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    $\begingroup$ This answer at least recognizes the different difficulties of certain problems. $\endgroup$ – nbro Oct 8 at 2:03
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    $\begingroup$ @nbro I figure I'm out in the weeds a little with this answer (hopefully not in a way that is overly misleading) but I did want to address aspects of the question that weren't treated in previous answers. My thought is, because the question can be taken as ambiguous, there are multiple ways to address it. $\endgroup$ – DukeZhou Oct 8 at 18:29
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    $\begingroup$ You mention several related topics that are relevant to the question, in my opinion. 1. different types of infinities (countably infinite vs. uncountable), 2. the definition of countably infinite sets, 3. the real numbers are uncountable (and the famous proof of this statement is Cantor's diagonal argument), 4. the implications of this statement to the philosophy of math, 5. intractability vs infinity, 6. the general layman's definition of infinity "never-ending", 7. the halting problem and, implicitly, unsolvability of certain problems or uncomputability of certain functions. $\endgroup$ – nbro Oct 8 at 18:38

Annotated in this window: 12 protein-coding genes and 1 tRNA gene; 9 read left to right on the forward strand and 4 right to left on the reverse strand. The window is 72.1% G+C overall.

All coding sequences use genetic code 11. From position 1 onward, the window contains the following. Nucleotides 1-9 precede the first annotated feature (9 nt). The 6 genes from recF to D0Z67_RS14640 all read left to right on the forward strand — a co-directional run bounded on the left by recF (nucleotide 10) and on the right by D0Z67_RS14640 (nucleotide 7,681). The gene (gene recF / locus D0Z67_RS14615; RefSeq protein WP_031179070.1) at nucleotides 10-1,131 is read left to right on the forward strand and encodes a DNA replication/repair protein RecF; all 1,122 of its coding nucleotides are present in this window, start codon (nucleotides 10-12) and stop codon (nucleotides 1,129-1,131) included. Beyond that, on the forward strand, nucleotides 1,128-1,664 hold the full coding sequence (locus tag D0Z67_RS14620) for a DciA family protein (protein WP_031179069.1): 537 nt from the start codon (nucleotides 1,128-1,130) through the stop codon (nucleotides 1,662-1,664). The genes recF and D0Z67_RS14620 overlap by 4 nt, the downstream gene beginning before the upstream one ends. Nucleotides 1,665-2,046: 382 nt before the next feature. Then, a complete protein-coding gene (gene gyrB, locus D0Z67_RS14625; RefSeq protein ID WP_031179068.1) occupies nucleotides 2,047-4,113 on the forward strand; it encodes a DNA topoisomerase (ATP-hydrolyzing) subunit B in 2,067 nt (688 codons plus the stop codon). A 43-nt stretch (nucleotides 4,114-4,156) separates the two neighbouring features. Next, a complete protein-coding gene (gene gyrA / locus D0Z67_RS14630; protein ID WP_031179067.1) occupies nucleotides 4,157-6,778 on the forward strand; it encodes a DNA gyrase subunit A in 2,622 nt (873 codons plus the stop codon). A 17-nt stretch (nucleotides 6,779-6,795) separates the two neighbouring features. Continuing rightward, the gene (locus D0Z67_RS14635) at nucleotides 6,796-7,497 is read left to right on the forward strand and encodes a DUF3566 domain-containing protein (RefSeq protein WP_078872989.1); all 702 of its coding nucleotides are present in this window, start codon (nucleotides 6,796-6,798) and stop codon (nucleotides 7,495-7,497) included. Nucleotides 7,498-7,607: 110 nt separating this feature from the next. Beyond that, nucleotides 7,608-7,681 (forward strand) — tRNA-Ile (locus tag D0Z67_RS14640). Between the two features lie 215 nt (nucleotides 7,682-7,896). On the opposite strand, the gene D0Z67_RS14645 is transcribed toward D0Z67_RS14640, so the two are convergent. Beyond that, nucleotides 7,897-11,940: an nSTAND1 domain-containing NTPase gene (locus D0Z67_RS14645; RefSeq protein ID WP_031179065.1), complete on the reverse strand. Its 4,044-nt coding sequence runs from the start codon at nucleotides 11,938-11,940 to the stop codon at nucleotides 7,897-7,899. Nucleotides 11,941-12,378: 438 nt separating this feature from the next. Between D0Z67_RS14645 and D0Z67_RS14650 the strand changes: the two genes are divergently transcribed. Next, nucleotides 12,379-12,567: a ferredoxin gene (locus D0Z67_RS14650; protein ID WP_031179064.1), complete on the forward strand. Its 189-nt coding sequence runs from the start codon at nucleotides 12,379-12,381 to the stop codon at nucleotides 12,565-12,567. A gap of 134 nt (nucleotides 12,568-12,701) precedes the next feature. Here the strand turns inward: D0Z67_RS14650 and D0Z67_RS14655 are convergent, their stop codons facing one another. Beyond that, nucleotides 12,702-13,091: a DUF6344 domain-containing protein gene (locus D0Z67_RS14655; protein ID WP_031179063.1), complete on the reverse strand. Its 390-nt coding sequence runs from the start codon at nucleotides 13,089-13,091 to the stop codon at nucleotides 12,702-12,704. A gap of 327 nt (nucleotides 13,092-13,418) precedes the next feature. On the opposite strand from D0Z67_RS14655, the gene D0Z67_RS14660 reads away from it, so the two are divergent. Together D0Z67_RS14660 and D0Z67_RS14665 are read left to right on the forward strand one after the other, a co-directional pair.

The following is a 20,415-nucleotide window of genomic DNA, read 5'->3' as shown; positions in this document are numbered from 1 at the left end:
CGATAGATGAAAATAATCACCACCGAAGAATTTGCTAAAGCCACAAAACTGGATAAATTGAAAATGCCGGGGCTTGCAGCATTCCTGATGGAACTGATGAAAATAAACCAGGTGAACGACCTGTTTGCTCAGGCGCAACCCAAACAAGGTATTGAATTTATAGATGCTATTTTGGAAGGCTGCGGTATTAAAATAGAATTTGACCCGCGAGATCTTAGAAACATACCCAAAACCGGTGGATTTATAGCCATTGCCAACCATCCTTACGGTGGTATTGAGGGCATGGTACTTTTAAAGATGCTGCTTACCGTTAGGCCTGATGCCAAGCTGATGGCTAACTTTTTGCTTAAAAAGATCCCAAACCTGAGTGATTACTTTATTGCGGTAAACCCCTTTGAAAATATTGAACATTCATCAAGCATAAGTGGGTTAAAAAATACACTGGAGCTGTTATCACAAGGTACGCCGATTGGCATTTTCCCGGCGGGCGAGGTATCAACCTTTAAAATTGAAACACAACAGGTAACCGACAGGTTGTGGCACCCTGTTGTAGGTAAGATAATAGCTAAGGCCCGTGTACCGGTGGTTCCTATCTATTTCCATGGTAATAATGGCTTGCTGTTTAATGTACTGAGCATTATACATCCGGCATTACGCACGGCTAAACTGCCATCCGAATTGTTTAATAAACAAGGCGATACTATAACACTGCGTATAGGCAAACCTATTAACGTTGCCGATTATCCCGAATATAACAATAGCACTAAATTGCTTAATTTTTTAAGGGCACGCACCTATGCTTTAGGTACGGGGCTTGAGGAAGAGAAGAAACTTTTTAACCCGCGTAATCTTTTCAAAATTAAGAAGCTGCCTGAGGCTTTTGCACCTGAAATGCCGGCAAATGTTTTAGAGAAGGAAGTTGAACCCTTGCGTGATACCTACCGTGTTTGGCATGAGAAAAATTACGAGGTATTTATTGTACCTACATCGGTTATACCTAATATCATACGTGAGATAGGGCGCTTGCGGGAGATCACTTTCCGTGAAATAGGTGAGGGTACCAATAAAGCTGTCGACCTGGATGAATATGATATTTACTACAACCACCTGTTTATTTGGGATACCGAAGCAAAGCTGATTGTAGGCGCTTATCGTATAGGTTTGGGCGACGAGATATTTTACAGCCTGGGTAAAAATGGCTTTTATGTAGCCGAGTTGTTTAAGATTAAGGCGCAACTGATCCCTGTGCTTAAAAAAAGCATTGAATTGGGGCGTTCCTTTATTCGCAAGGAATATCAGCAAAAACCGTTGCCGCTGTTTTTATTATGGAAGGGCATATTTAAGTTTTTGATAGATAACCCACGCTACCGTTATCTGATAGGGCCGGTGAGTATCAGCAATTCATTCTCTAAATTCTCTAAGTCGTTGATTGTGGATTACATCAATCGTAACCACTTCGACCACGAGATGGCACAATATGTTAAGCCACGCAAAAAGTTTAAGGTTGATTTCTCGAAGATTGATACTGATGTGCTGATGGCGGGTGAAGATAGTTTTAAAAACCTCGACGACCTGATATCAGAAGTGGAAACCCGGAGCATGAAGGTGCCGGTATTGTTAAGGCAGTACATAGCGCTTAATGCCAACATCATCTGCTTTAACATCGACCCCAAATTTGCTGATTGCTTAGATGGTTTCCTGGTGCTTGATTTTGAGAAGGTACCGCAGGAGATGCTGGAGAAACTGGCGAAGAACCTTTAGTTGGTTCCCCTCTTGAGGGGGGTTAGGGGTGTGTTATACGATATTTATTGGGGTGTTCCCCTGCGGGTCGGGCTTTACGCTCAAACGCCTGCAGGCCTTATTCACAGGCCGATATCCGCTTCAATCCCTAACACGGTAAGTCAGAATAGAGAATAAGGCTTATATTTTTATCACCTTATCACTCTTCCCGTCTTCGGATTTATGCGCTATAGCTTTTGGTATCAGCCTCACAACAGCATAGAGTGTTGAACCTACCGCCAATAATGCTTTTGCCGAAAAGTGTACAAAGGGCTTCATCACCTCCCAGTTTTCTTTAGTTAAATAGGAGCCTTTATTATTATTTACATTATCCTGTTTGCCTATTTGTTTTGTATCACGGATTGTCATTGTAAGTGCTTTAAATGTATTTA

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    $\begingroup$ However, even though related, these are a lot of concepts to understand or logically connect. There are also a few sentences in your answer that are not very clear. For example, 1. "Understanding of infinity involves logic as opposed to arithmetic because we can't express, for instance, all of the decimals of a transcendental number, only use approximations." or 2. "There is a question as to whether a circle can only be approximated, and a strong argument that a perfect circle can be represented.". $\endgroup$ – nbro Oct 8 at 18:42
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In Haskell, you can type:

print [1..]

and it will print out the infinite sequence of numbers, starting with: